It is a thrill to see the big white trumpeter swans in the sky over the Mission Valley, and the Ninepipes Museum in Charlo is celebrating the trumpeter swans with a special program Saturday, Aug. 24.
Attendees can view the recent installation of a nesting pair in the diorama room. Last year, Dale Becker, the Wildlife Program manager with the Confederated Salish and Kootenai Tribes, contacted the museum with the offer of a pair of birds. Along with financing from CSKT, museum members James and Roxie Davis spearheaded a fundraising effort to cover the taxidermy expenses with Mission Valley Ducks Unlimited and Mission Valley Pheasants Forever contributing to the cause, along with the Davises.
Becker will provide a PowerPoint presentation at 2 p.m. in the Montana Room of Ninepipes Lodge that describes the swans’ reintroduction project that has been in effect since 1996.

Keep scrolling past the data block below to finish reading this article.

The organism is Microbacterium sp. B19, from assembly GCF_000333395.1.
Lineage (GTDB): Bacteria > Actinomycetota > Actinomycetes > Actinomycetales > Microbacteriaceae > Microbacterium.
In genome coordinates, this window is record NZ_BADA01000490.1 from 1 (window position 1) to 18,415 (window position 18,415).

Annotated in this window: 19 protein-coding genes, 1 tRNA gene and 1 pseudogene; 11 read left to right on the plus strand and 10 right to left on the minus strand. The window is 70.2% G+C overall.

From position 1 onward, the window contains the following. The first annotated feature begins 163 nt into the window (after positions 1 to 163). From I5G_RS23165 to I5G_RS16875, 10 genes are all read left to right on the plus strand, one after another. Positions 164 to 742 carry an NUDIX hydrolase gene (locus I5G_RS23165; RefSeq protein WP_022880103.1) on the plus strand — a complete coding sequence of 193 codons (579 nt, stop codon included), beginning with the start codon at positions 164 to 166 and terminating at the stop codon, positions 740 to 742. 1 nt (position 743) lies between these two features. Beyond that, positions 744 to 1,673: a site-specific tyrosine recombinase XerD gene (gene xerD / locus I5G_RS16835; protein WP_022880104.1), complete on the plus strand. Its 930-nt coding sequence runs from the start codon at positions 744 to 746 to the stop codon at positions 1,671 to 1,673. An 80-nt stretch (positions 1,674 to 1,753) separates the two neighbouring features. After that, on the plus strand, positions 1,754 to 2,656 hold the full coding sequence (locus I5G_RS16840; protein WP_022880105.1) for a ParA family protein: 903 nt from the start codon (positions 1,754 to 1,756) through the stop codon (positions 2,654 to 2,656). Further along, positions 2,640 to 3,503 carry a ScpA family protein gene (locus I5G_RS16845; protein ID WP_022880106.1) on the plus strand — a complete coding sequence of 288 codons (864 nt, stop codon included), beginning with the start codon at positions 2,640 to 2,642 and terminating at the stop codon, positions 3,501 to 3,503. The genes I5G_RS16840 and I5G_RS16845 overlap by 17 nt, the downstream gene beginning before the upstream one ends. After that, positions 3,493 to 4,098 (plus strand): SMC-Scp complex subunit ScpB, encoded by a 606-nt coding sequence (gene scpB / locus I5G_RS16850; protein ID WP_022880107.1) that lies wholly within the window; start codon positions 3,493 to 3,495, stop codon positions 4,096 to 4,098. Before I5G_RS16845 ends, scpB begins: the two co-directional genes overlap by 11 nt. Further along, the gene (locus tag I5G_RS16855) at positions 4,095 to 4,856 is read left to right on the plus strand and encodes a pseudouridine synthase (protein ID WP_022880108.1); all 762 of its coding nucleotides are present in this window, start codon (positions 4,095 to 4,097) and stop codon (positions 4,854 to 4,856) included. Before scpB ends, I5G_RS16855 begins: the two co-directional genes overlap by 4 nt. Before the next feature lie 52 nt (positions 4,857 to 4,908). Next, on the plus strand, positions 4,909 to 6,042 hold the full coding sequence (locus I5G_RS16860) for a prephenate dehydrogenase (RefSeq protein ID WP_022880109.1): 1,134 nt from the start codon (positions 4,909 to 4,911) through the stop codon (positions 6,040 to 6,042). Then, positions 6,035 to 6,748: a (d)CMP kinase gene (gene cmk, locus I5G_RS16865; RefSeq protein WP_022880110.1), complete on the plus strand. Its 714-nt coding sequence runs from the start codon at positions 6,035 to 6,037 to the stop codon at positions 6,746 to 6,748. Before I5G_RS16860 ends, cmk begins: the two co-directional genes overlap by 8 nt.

Early observation of the species in western Montana was reported by Lewis and Clark, Father Pierre DeSmet and E.S. Cameron. The majestic birds neared extinction in North America in 1935 with only 69 known individuals remaining. Along with other local wildlife managers, Becker and CSKT directed the effort to reintroduce the trumpeter swans on the Flathead Indian Reservation. Becker will describe the project’s setbacks and successes over the past 23 years and speak to future goals. The seating capacity is limited in the Montana Room, so call the museum at 406-644-3435 to reserve your seats.
Following the PowerPoint presentation, everyone is invited to meet in the diorama room for a brief ceremony to celebrate the new exhibit. Jan Kauffman, a museum board member, designed and constructed the exhibit space for the swans. Light refreshments will be served, and there is free admission to the museum for the day. Call 406-644-3435 to reserve seats for the presentation or for further information.